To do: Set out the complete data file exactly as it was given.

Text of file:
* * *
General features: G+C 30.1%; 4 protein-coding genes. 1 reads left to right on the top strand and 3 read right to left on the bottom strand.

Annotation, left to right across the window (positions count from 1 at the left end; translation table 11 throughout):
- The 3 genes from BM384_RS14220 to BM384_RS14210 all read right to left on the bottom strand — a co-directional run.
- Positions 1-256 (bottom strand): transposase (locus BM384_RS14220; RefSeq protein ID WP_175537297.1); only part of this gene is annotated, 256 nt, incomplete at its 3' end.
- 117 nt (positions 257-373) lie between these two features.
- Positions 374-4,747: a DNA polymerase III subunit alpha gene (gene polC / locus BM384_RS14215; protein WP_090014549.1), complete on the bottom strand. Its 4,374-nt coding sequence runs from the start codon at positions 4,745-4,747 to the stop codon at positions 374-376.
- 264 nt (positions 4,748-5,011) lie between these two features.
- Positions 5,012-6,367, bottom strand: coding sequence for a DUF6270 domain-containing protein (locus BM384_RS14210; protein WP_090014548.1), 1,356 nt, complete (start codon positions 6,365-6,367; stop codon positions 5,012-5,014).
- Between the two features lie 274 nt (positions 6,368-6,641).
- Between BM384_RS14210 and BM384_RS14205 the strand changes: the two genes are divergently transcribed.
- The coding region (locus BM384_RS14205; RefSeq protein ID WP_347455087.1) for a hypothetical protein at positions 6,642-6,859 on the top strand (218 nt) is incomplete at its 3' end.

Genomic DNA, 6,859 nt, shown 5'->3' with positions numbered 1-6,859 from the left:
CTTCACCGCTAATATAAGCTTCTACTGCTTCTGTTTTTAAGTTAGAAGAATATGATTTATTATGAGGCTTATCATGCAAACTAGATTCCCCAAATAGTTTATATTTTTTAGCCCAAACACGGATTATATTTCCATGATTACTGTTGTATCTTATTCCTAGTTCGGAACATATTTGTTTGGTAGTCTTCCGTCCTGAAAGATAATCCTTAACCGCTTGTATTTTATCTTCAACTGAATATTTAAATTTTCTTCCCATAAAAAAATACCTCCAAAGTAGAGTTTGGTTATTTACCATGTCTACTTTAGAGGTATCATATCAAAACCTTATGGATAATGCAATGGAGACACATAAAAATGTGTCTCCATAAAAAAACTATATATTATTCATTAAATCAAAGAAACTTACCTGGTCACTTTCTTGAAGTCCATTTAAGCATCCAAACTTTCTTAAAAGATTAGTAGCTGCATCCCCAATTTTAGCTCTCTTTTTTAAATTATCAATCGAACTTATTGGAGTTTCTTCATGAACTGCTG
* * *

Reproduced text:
General features: G+C 30.1%; 4 protein-coding genes. 1 reads left to right on the top strand and 3 read right to left on the bottom strand.

Annotation, left to right across the window (positions count from 1 at the left end; translation table 11 throughout):
- The 3 genes from BM384_RS14220 to BM384_RS14210 all read right to left on the bottom strand — a co-directional run.
- Positions 1-256 (bottom strand): transposase (locus BM384_RS14220; RefSeq protein ID WP_175537297.1); only part of this gene is annotated, 256 nt, incomplete at its 3' end.
- 117 nt (positions 257-373) lie between these two features.
- Positions 374-4,747: a DNA polymerase III subunit alpha gene (gene polC / locus BM384_RS14215; protein WP_090014549.1), complete on the bottom strand. Its 4,374-nt coding sequence runs from the start codon at positions 4,745-4,747 to the stop codon at positions 374-376.
- 264 nt (positions 4,748-5,011) lie between these two features.
- Positions 5,012-6,367, bottom strand: coding sequence for a DUF6270 domain-containing protein (locus BM384_RS14210; protein WP_090014548.1), 1,356 nt, complete (start codon positions 6,365-6,367; stop codon positions 5,012-5,014).
- Between the two features lie 274 nt (positions 6,368-6,641).
- Between BM384_RS14210 and BM384_RS14205 the strand changes: the two genes are divergently transcribed.
- The coding region (locus BM384_RS14205; RefSeq protein ID WP_347455087.1) for a hypothetical protein at positions 6,642-6,859 on the top strand (218 nt) is incomplete at its 3' end.

Genomic DNA, 6,859 nt, shown 5'->3' with positions numbered 1-6,859 from the left:
CTTCACCGCTAATATAAGCTTCTACTGCTTCTGTTTTTAAGTTAGAAGAATATGATTTATTATGAGGCTTATCATGCAAACTAGATTCCCCAAATAGTTTATATTTTTTAGCCCAAACACGGATTATATTTCCATGATTACTGTTGTATCTTATTCCTAGTTCGGAACATATTTGTTTGGTAGTCTTCCGTCCTGAAAGATAATCCTTAACCGCTTGTATTTTATCTTCAACTGAATATTTAAATTTTCTTCCCATAAAAAAATACCTCCAAAGTAGAGTTTGGTTATTTACCATGTCTACTTTAGAGGTATCATATCAAAACCTTATGGATAATGCAATGGAGACACATAAAAATGTGTCTCCATAAAAAAACTATATATTATTCATTAAATCAAAGAAACTTACCTGGTCACTTTCTTGAAGTCCATTTAAGCATCCAAACTTTCTTAAAAGATTAGTAGCTGCATCCCCAATTTTAGCTCTCTTTTTTAAATTATCAATCGAACTTATTGGAGTTTCTTCATGAACTGCTG